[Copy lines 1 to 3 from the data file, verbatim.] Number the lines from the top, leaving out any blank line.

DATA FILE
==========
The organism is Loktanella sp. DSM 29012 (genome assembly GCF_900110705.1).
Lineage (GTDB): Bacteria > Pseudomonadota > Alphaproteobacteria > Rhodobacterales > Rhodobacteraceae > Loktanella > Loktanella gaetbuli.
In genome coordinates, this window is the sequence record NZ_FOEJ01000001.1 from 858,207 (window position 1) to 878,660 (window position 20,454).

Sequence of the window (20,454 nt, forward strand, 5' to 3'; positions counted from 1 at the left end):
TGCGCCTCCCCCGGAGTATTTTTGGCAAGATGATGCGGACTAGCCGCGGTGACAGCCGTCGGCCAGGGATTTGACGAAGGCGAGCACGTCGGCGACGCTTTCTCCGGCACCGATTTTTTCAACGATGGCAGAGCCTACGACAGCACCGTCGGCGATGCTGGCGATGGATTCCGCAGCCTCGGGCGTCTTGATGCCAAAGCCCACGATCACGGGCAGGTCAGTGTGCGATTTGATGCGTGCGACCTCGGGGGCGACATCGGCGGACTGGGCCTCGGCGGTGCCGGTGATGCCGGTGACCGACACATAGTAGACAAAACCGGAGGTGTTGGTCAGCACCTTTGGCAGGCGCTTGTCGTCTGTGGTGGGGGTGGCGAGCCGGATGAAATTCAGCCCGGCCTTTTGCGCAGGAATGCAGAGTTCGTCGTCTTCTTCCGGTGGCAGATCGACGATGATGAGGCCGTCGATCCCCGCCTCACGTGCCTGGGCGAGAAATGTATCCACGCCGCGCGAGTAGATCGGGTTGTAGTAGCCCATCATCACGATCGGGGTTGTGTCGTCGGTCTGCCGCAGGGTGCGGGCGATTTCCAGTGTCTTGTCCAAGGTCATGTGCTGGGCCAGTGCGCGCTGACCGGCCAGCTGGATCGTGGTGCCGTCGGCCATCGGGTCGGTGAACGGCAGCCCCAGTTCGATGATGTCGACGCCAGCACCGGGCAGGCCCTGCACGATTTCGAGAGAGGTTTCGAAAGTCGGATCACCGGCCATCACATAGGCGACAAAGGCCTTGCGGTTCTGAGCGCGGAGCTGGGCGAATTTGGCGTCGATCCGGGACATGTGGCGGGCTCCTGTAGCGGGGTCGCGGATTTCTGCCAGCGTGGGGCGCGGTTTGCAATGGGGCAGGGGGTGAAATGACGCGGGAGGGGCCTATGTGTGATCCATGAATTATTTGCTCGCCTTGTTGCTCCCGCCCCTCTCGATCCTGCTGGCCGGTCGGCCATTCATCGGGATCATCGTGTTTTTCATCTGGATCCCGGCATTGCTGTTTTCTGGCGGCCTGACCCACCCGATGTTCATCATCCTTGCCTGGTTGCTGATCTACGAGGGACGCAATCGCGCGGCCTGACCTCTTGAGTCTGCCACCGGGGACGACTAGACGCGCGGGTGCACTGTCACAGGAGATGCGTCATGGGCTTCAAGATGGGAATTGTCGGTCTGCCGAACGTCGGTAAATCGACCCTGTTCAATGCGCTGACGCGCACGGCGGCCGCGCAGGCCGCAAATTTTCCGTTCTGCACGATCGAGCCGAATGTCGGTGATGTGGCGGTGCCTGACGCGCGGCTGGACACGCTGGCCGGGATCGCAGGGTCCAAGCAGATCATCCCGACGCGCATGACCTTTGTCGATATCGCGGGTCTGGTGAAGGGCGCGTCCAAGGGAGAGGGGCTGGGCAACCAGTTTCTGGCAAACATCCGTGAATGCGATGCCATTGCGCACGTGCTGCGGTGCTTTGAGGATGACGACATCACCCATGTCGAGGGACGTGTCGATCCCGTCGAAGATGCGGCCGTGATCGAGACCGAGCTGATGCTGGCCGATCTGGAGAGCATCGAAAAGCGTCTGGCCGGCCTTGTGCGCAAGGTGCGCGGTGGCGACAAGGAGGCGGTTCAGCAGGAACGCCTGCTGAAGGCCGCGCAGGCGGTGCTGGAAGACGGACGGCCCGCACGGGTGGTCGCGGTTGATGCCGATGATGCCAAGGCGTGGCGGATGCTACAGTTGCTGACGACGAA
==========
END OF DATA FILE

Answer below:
The organism is Loktanella sp. DSM 29012 (genome assembly GCF_900110705.1).
Lineage (GTDB): Bacteria > Pseudomonadota > Alphaproteobacteria > Rhodobacterales > Rhodobacteraceae > Loktanella > Loktanella gaetbuli.
In genome coordinates, this window is the sequence record NZ_FOEJ01000001.1 from 858,207 (window position 1) to 878,660 (window position 20,454).